Chicago police sergeants union reject mayor`s contract offer - FOX 29 News Philadelphia | WTXF-TV

Chicago police sergeants union reject mayor`s contract offer

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CHICAGO (FOX 32 News) -

Mayor Emanuel called it a "road map" to solving city hall's public employee pension crisis without having to double property taxes, but now, Chicago police sergeants overwhelmingly voted "no" to the city's contract offer.

The mayor signaled that he believes it's now up to the General Assembly to rescue taxpayers from huge increases coming because of the pension crisis. This latest vote indicates government employees will not agree voluntarily to any reduction in retirement benefits.

The small union representing Chicago police sergeants was the first to cut a deal with City Hall on pension reform, tying it to a proposed four-year contract with a 9% pay raise. But nearly 87% of union members voted to reject it.

"There was a lot of things in there that people didn't care for, whether it was one, two or three of these issues, or all of 'em," says James Ade, President of Chicago Police Sergeants Association.

The now-dead pension reform deal with police sergeants would have gradually raised their current retirement age from 50 to 53, with 20 years of service; raised pension contributions from the current 9% of base wages to 12%; and required, for the first time, that retirees pay 2% of their pensions for health insurance, until age 65, when they get Medicare.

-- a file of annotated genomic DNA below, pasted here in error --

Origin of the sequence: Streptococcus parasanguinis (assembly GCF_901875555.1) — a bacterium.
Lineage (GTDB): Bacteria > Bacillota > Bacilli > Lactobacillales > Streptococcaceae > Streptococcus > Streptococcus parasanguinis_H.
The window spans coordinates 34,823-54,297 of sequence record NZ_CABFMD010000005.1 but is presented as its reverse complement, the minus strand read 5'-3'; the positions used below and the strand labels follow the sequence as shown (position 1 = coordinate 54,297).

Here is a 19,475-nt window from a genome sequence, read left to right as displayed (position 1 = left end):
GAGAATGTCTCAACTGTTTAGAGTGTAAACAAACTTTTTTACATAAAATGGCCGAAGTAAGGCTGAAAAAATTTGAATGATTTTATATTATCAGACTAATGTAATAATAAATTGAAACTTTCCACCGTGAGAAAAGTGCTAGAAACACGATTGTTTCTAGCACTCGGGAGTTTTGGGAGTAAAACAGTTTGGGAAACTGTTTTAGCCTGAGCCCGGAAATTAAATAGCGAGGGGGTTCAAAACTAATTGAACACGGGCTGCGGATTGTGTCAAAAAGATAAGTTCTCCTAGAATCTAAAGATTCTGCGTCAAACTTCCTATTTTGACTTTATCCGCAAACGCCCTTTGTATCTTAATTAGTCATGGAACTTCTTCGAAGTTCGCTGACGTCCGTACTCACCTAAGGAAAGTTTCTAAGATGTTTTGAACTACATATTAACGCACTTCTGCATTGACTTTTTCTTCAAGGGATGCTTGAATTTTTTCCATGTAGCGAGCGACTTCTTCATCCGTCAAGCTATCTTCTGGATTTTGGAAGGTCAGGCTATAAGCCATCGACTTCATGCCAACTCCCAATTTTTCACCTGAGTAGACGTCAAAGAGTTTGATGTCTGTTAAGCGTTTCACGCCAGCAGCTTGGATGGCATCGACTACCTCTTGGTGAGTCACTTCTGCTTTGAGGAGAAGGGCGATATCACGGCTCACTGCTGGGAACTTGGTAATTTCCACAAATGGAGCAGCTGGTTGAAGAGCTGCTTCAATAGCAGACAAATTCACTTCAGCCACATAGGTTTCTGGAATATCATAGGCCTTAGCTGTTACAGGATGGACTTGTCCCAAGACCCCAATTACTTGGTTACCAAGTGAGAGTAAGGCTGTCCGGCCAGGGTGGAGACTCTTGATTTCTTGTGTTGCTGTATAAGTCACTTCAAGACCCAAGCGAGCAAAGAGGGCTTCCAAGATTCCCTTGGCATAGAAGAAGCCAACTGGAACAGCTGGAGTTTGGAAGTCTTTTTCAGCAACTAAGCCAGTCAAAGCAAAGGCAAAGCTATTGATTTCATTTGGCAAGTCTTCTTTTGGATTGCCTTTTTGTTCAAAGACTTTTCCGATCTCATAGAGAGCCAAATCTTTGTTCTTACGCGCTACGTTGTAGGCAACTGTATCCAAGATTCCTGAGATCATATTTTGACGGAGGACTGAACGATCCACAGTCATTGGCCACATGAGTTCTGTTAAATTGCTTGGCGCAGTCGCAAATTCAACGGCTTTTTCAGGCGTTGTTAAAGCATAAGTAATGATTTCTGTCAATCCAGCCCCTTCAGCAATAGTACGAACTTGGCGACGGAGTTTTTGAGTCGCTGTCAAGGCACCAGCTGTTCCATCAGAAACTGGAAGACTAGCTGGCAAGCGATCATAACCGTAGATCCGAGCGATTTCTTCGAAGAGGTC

"If you took the same deal to my members -- I know it was a four or five to one vote today -- it would be a 50 to one vote in my membership," says Michael Shields.

Fraternal Order of Police Michael Shields' represents about 10,000 rank and file Chicago cops, was just one of the local union leaders happy about the rejection of Mayor Emanuel's "road map" to pension reform. Shields objects to any reduction in retirement benefits. Mayor Emanuel has warned that would force City Hall to more than double its property tax levy next year, an economic disaster for many homeowners.

"Over the last 25 years, the City of Chicago has been on a pension holiday," Shields says. "They've been told over and over by the actuaries, 'here's what you need to pay' and they've paid about 40% of what was required."

Reacting to the sergeants' vote, the Mayor said in a written statement: "I am disappointed...I intend to move forward with reforming our pension system in order to protect taxpayers and keep our city financially secure."

The State of Illinois settled a Securities & Exchange Commission Monday. The feds charged that while Rod Blagojevich was governor, the state illegally concealed from bond buyers just how bad the public employee pension crisis really is. The markets long since figured that out.

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